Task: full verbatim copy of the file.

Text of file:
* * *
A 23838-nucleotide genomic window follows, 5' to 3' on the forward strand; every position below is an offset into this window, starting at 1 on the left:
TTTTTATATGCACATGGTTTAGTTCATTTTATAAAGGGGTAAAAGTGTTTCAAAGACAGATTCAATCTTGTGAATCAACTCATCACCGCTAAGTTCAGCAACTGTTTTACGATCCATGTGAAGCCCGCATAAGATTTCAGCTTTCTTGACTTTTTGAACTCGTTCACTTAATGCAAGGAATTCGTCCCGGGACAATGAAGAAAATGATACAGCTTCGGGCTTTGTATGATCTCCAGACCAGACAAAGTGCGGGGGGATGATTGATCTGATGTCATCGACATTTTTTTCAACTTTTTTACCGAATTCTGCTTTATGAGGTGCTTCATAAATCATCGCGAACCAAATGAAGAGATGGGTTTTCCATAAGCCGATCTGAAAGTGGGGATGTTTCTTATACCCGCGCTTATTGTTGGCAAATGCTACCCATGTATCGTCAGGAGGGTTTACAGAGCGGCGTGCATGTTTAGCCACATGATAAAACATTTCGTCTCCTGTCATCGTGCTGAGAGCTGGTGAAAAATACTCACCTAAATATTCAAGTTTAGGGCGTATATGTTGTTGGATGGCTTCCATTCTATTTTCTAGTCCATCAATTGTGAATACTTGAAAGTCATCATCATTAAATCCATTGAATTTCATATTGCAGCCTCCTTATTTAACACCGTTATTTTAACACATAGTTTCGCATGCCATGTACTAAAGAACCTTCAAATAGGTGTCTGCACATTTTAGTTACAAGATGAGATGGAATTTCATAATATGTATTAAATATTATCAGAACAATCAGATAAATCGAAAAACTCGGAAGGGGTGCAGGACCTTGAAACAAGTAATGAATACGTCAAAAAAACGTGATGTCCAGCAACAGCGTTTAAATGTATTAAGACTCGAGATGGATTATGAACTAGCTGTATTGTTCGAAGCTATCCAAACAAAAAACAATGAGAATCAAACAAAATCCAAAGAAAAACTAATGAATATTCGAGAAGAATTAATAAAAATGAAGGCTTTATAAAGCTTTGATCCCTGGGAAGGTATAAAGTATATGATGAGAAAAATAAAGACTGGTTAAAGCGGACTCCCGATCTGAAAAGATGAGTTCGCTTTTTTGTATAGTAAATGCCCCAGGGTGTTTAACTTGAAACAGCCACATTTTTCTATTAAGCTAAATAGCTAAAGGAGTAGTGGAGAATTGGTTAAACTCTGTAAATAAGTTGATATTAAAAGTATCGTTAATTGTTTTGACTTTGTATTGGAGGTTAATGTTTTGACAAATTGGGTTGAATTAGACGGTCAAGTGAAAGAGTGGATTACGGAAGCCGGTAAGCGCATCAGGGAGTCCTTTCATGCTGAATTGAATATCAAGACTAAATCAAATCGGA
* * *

A 23838-nucleotide genomic window follows, 5' to 3' on the forward strand; every position below is an offset into this window, starting at 1 on the left:
TTTTTATATGCACATGGTTTAGTTCATTTTATAAAGGGGTAAAAGTGTTTCAAAGACAGATTCAATCTTGTGAATCAACTCATCACCGCTAAGTTCAGCAACTGTTTTACGATCCATGTGAAGCCCGCATAAGATTTCAGCTTTCTTGACTTTTTGAACTCGTTCACTTAATGCAAGGAATTCGTCCCGGGACAATGAAGAAAATGATACAGCTTCGGGCTTTGTATGATCTCCAGACCAGACAAAGTGCGGGGGGATGATTGATCTGATGTCATCGACATTTTTTTCAACTTTTTTACCGAATTCTGCTTTATGAGGTGCTTCATAAATCATCGCGAACCAAATGAAGAGATGGGTTTTCCATAAGCCGATCTGAAAGTGGGGATGTTTCTTATACCCGCGCTTATTGTTGGCAAATGCTACCCATGTATCGTCAGGAGGGTTTACAGAGCGGCGTGCATGTTTAGCCACATGATAAAACATTTCGTCTCCTGTCATCGTGCTGAGAGCTGGTGAAAAATACTCACCTAAATATTCAAGTTTAGGGCGTATATGTTGTTGGATGGCTTCCATTCTATTTTCTAGTCCATCAATTGTGAATACTTGAAAGTCATCATCATTAAATCCATTGAATTTCATATTGCAGCCTCCTTATTTAACACCGTTATTTTAACACATAGTTTCGCATGCCATGTACTAAAGAACCTTCAAATAGGTGTCTGCACATTTTAGTTACAAGATGAGATGGAATTTCATAATATGTATTAAATATTATCAGAACAATCAGATAAATCGAAAAACTCGGAAGGGGTGCAGGACCTTGAAACAAGTAATGAATACGTCAAAAAAACGTGATGTCCAGCAACAGCGTTTAAATGTATTAAGACTCGAGATGGATTATGAACTAGCTGTATTGTTCGAAGCTATCCAAACAAAAAACAATGAGAATCAAACAAAATCCAAAGAAAAACTAATGAATATTCGAGAAGAATTAATAAAAATGAAGGCTTTATAAAGCTTTGATCCCTGGGAAGGTATAAAGTATATGATGAGAAAAATAAAGACTGGTTAAAGCGGACTCCCGATCTGAAAAGATGAGTTCGCTTTTTTGTATAGTAAATGCCCCAGGGTGTTTAACTTGAAACAGCCACATTTTTCTATTAAGCTAAATAGCTAAAGGAGTAGTGGAGAATTGGTTAAACTCTGTAAATAAGTTGATATTAAAAGTATCGTTAATTGTTTTGACTTTGTATTGGAGGTTAATGTTTTGACAAATTGGGTTGAATTAGACGGTCAAGTGAAAGAGTGGATTACGGAAGCCGGTAAGCGCATCAGGGAGTCCTTTCATGCTGAATTGAATATCAAGACTAAATCAAATCGGA